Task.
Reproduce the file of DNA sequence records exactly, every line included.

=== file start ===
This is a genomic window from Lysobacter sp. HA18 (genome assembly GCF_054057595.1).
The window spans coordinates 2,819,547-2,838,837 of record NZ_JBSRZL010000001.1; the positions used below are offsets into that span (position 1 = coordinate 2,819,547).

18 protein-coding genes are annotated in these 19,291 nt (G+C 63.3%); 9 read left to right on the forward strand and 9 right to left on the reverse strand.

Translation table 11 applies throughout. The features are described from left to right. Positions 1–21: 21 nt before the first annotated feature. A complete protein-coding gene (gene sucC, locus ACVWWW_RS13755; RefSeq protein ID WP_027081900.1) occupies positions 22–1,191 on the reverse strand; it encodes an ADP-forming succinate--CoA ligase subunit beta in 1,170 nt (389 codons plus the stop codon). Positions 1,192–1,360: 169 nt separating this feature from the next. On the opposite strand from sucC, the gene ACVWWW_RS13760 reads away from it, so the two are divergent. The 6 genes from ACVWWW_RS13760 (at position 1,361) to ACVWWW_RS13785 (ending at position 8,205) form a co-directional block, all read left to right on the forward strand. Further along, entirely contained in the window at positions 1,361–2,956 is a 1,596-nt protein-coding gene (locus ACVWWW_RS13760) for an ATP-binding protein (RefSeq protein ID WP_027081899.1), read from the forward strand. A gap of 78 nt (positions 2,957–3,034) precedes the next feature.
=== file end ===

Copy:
This is a genomic window from Lysobacter sp. HA18 (genome assembly GCF_054057595.1).
The window spans coordinates 2,819,547-2,838,837 of record NZ_JBSRZL010000001.1; the positions used below are offsets into that span (position 1 = coordinate 2,819,547).

18 protein-coding genes are annotated in these 19,291 nt (G+C 63.3%); 9 read left to right on the forward strand and 9 right to left on the reverse strand.

Translation table 11 applies throughout. The features are described from left to right. Positions 1–21: 21 nt before the first annotated feature. A complete protein-coding gene (gene sucC, locus ACVWWW_RS13755; RefSeq protein ID WP_027081900.1) occupies positions 22–1,191 on the reverse strand; it encodes an ADP-forming succinate--CoA ligase subunit beta in 1,170 nt (389 codons plus the stop codon). Positions 1,192–1,360: 169 nt separating this feature from the next. On the opposite strand from sucC, the gene ACVWWW_RS13760 reads away from it, so the two are divergent. The 6 genes from ACVWWW_RS13760 (at position 1,361) to ACVWWW_RS13785 (ending at position 8,205) form a co-directional block, all read left to right on the forward strand. Further along, entirely contained in the window at positions 1,361–2,956 is a 1,596-nt protein-coding gene (locus ACVWWW_RS13760) for an ATP-binding protein (RefSeq protein ID WP_027081899.1), read from the forward strand. A gap of 78 nt (positions 2,957–3,034) precedes the next feature.